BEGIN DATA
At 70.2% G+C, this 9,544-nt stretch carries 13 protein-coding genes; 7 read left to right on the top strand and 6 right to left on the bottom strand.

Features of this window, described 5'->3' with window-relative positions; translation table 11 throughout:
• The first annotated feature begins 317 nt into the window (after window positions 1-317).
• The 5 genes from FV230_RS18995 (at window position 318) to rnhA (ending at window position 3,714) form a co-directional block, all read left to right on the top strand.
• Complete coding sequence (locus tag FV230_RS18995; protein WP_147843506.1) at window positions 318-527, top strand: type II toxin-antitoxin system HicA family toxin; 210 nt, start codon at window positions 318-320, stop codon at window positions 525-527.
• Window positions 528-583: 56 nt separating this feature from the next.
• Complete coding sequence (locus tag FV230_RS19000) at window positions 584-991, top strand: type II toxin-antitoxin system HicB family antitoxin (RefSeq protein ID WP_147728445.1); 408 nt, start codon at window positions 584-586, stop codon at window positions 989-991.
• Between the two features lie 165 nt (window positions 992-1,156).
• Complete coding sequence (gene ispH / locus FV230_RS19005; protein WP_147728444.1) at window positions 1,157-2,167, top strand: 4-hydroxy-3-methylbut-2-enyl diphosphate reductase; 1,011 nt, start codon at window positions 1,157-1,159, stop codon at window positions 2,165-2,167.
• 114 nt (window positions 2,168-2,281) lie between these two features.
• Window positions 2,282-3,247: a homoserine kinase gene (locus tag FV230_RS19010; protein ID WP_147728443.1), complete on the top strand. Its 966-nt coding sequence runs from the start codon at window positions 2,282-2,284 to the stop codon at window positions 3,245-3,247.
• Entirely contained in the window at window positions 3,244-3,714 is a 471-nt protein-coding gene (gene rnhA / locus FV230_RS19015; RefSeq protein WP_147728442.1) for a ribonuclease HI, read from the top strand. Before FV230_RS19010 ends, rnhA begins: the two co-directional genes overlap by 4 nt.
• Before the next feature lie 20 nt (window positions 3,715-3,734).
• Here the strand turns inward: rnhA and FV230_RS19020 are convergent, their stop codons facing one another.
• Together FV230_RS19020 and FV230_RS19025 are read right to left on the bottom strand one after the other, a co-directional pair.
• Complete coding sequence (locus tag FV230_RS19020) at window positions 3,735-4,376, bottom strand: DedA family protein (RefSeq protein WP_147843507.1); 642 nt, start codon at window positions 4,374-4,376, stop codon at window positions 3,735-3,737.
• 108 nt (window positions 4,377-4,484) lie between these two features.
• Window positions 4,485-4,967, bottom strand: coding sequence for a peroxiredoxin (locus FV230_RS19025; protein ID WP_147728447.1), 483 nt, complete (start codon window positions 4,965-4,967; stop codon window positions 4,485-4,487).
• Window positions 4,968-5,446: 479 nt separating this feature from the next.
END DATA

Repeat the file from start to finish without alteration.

At 70.2% G+C, this 9,544-nt stretch carries 13 protein-coding genes; 7 read left to right on the top strand and 6 right to left on the bottom strand.

Features of this window, described 5'->3' with window-relative positions; translation table 11 throughout:
• The first annotated feature begins 317 nt into the window (after window positions 1-317).
• The 5 genes from FV230_RS18995 (at window position 318) to rnhA (ending at window position 3,714) form a co-directional block, all read left to right on the top strand.
• Complete coding sequence (locus tag FV230_RS18995; protein WP_147843506.1) at window positions 318-527, top strand: type II toxin-antitoxin system HicA family toxin; 210 nt, start codon at window positions 318-320, stop codon at window positions 525-527.
• Window positions 528-583: 56 nt separating this feature from the next.
• Complete coding sequence (locus tag FV230_RS19000) at window positions 584-991, top strand: type II toxin-antitoxin system HicB family antitoxin (RefSeq protein ID WP_147728445.1); 408 nt, start codon at window positions 584-586, stop codon at window positions 989-991.
• Between the two features lie 165 nt (window positions 992-1,156).
• Complete coding sequence (gene ispH / locus FV230_RS19005; protein WP_147728444.1) at window positions 1,157-2,167, top strand: 4-hydroxy-3-methylbut-2-enyl diphosphate reductase; 1,011 nt, start codon at window positions 1,157-1,159, stop codon at window positions 2,165-2,167.
• 114 nt (window positions 2,168-2,281) lie between these two features.
• Window positions 2,282-3,247: a homoserine kinase gene (locus tag FV230_RS19010; protein ID WP_147728443.1), complete on the top strand. Its 966-nt coding sequence runs from the start codon at window positions 2,282-2,284 to the stop codon at window positions 3,245-3,247.
• Entirely contained in the window at window positions 3,244-3,714 is a 471-nt protein-coding gene (gene rnhA / locus FV230_RS19015; RefSeq protein WP_147728442.1) for a ribonuclease HI, read from the top strand. Before FV230_RS19010 ends, rnhA begins: the two co-directional genes overlap by 4 nt.
• Before the next feature lie 20 nt (window positions 3,715-3,734).
• Here the strand turns inward: rnhA and FV230_RS19020 are convergent, their stop codons facing one another.
• Together FV230_RS19020 and FV230_RS19025 are read right to left on the bottom strand one after the other, a co-directional pair.
• Complete coding sequence (locus tag FV230_RS19020) at window positions 3,735-4,376, bottom strand: DedA family protein (RefSeq protein WP_147843507.1); 642 nt, start codon at window positions 4,374-4,376, stop codon at window positions 3,735-3,737.
• 108 nt (window positions 4,377-4,484) lie between these two features.
• Window positions 4,485-4,967, bottom strand: coding sequence for a peroxiredoxin (locus FV230_RS19025; protein ID WP_147728447.1), 483 nt, complete (start codon window positions 4,965-4,967; stop codon window positions 4,485-4,487).
• Window positions 4,968-5,446: 479 nt separating this feature from the next.